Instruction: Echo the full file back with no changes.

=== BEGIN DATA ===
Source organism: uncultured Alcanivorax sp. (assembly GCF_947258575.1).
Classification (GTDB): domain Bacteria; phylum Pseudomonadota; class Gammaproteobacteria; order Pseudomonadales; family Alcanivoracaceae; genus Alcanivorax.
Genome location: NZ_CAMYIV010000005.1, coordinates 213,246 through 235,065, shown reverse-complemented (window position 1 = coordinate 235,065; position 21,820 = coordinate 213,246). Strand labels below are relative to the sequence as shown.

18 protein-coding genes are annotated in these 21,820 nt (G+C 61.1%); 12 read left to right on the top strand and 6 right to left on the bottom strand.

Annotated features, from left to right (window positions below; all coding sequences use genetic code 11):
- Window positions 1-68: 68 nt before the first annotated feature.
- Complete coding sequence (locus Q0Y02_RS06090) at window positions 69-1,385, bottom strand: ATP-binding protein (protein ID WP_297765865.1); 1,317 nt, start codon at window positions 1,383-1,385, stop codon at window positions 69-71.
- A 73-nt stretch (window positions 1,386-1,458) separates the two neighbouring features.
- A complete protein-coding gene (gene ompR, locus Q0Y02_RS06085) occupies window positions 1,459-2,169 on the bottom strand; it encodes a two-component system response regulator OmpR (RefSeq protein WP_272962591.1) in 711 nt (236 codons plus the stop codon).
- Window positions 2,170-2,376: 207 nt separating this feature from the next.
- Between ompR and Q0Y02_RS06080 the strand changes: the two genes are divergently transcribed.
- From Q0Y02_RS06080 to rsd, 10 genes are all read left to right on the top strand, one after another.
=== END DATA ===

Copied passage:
Source organism: uncultured Alcanivorax sp. (assembly GCF_947258575.1).
Classification (GTDB): domain Bacteria; phylum Pseudomonadota; class Gammaproteobacteria; order Pseudomonadales; family Alcanivoracaceae; genus Alcanivorax.
Genome location: NZ_CAMYIV010000005.1, coordinates 213,246 through 235,065, shown reverse-complemented (window position 1 = coordinate 235,065; position 21,820 = coordinate 213,246). Strand labels below are relative to the sequence as shown.

18 protein-coding genes are annotated in these 21,820 nt (G+C 61.1%); 12 read left to right on the top strand and 6 right to left on the bottom strand.

Annotated features, from left to right (window positions below; all coding sequences use genetic code 11):
- Window positions 1-68: 68 nt before the first annotated feature.
- Complete coding sequence (locus Q0Y02_RS06090) at window positions 69-1,385, bottom strand: ATP-binding protein (protein ID WP_297765865.1); 1,317 nt, start codon at window positions 1,383-1,385, stop codon at window positions 69-71.
- A 73-nt stretch (window positions 1,386-1,458) separates the two neighbouring features.
- A complete protein-coding gene (gene ompR, locus Q0Y02_RS06085) occupies window positions 1,459-2,169 on the bottom strand; it encodes a two-component system response regulator OmpR (RefSeq protein WP_272962591.1) in 711 nt (236 codons plus the stop codon).
- Window positions 2,170-2,376: 207 nt separating this feature from the next.
- Between ompR and Q0Y02_RS06080 the strand changes: the two genes are divergently transcribed.
- From Q0Y02_RS06080 to rsd, 10 genes are all read left to right on the top strand, one after another.